Calculus of variations
The calculus of variations is the grandparent of mathematical programming. From it we have inherited such concepts as duality and Lagrange multipliers. Many central ideas in optimization were first developed for the calculus of variations, then specialized to nonlinear programming, all of this happening years before linear programming came along.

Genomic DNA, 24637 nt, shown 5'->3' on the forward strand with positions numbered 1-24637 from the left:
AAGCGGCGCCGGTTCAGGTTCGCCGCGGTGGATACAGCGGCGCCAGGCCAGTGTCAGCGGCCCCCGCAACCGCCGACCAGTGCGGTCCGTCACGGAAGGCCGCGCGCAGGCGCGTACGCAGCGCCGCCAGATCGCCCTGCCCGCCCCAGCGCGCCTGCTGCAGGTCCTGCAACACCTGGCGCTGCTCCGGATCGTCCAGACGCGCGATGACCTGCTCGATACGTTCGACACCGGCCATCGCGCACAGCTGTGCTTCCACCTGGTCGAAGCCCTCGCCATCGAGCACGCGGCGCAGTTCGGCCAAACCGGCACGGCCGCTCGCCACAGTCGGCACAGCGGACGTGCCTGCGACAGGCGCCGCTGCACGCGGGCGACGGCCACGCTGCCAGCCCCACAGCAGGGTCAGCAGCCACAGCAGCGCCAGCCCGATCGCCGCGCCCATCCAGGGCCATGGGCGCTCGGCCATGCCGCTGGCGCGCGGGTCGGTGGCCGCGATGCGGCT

The calculus of variations solves optimization problems whose parameters are not simple variables, but rather functions. For example, how should the shape of an automobile hood be chosen so as to minimize air resistance? Or, what path does a ray of light follow in an irregular medium? The calculus of variations is closely related to optimal control theory, where a set of “controls” are used to achieve a certain goal in an optimal way. For example, the pilot of an aircraft might wish to use the throttle and flaps to achieve a particular cruising altitude and velocity in a minimum amount of time or using a minimum amount of fuel. We...
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